There are mobile phone shops everywhere. They are really a lot, too many maybe. In fact most of them are often empty.

In some teahouses lighters hang from retractable cables connected to the ceiling. They can be pulled down and used by the customers at will.

Friday, February 8, 2013

Elusive information - Mandalay, Burma

Three bonzes looking cool with icecreams at Maymyo botanical gardens
We're done with Mandalay. We've visited it our own way of course: no monuments, castles, old capitals, things that I already saw many years ago, for which you have to pay a fee in dollars, brand new bills, of course. Just lots of walks, bicycle rides, getting lost in dirty and noisy quarters, taking photos, looking around, talking with someone, sipping liquified sugar served in a teacup. 
It's time to move on. Next step: Maymyo, also know as Pin Oo Lwin. We've read in a guidebook that those nice pick-ups with two benches in the back, to be shared with a dozen people, bags, rice sacks, chickens and pigs, leave from the clock tower crossroads. Just to be sure we ask the girls who work at our hotel. They are confident: "You need to take one of the buses leaving from 83rd road." We don't want to take the bus though, as it's too slow. We decide to go for the pick-ups anyway. At the clock tower we enter a bank to change some dollars and we ask the clerks where the stand is. They are very confident as well: "From 84 and 23!" Which is not here. Out of the bank we ask a motorbike taxi driver. "Maymyo? You need to take a bus..." Same advice we got at the hotel. Only the station seem to have changed address: according to him sometime in the last two hours is was moved to 79th street. We decide to follow the bank clerks' advice and we walk to 23rd street. The pick ups don't seem to be leaving from here either. It's quite hot and we start to feel tired. We sit at a teahouse table and we talk with the waiters. "Maymyo? No, took the wrong way, you need to go back to 28th street..." Which is before the clock tower. This is already the fifth version of the story, and god knows for how long it might go on.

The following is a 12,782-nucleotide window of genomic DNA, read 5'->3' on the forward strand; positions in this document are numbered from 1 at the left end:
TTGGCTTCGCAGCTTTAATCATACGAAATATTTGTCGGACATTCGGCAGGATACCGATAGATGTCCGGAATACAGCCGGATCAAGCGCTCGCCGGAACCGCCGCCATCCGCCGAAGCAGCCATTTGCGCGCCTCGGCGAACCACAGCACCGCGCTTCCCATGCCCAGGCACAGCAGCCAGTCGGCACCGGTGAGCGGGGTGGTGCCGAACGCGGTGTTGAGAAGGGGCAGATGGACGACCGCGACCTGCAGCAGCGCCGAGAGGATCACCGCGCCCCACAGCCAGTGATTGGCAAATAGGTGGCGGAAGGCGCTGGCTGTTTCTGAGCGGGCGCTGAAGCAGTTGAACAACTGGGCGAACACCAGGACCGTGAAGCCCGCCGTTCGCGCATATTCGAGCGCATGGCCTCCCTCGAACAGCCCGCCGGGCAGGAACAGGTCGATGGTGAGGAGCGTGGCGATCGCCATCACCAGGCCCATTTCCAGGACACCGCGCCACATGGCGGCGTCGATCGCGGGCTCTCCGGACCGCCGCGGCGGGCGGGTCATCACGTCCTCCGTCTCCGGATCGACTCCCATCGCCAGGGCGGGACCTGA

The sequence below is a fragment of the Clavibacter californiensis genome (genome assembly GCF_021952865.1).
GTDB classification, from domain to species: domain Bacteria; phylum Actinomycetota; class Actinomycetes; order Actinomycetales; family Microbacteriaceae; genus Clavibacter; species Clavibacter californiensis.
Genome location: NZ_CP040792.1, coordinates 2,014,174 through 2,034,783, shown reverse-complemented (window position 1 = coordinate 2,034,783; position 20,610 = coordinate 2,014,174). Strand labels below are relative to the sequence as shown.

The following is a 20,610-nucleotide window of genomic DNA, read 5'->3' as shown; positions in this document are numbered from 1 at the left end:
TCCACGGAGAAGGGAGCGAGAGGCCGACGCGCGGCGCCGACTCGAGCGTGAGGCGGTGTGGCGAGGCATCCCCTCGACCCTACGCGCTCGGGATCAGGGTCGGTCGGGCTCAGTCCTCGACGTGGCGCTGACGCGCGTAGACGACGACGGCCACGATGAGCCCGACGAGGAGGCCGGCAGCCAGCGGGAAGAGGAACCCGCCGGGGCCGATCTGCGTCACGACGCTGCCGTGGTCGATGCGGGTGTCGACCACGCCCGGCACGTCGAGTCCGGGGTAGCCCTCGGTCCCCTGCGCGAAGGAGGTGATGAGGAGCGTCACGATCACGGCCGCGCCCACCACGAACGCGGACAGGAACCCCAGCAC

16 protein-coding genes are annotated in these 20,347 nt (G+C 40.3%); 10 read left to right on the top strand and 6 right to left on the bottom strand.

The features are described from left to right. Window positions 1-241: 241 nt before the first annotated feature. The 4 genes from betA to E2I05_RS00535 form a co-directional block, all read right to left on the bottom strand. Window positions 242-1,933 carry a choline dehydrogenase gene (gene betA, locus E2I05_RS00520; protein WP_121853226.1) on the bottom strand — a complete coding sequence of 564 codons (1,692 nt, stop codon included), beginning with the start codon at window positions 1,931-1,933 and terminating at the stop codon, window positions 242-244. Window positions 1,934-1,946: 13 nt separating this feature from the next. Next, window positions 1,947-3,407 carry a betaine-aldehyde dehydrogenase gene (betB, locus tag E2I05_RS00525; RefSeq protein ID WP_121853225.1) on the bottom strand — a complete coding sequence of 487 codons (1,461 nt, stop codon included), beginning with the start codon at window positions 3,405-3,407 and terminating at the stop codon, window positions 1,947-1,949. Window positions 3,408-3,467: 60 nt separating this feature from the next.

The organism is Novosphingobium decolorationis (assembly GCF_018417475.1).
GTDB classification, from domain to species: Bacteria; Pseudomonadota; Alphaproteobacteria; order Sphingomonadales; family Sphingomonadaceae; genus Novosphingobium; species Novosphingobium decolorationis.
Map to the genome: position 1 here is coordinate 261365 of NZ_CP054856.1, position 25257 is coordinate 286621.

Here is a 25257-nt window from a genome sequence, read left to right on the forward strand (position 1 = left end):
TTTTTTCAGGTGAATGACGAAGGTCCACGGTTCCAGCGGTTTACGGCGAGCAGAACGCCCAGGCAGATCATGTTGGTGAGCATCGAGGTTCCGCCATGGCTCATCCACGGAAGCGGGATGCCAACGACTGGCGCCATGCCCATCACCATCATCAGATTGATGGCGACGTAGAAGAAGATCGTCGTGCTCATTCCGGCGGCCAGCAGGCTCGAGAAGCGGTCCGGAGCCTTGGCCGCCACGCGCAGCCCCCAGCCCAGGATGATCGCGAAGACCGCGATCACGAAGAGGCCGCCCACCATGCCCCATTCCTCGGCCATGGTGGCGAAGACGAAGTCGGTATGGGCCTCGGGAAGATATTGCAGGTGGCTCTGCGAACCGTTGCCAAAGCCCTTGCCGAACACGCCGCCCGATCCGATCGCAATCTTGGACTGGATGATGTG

Wednesday, February 6, 2013

Politically incorrect and probably a little pessimist on development, globalization, rich and poor countries, etc. - Burma

Some kind of "energy saving" traffic light in Thibaw
Burma is an opportunity. An opportunity with a blurred expiration date printed on. A chance, a model, a concrete example to reflect on matters such as development, globalization and international relations that in a few years we might not have anymore. Getting out of Rangoon airport means entering a world that in the last sixty years has developed very little, almost nothing at all actually. A system that for some aspects has even gone back in time. A place where people move on foot, by bicycle or with run-down cars on dusty roads that cut through expanses of trash, get on the bus with a sack of rice and two chickens, don't complain if the train travels at twenty kilometers per hour bumping on undulated and badly connected rails, cook their dinner on a wood fired stove, if a tooth is aching because of a cavity just pull it out, are not much interested in fashion and the latest technological devices (actually, nowadays this last statement is true only in part). Yet, they seem to be little stressed and moderately happy, they smile a lot and live with optimism.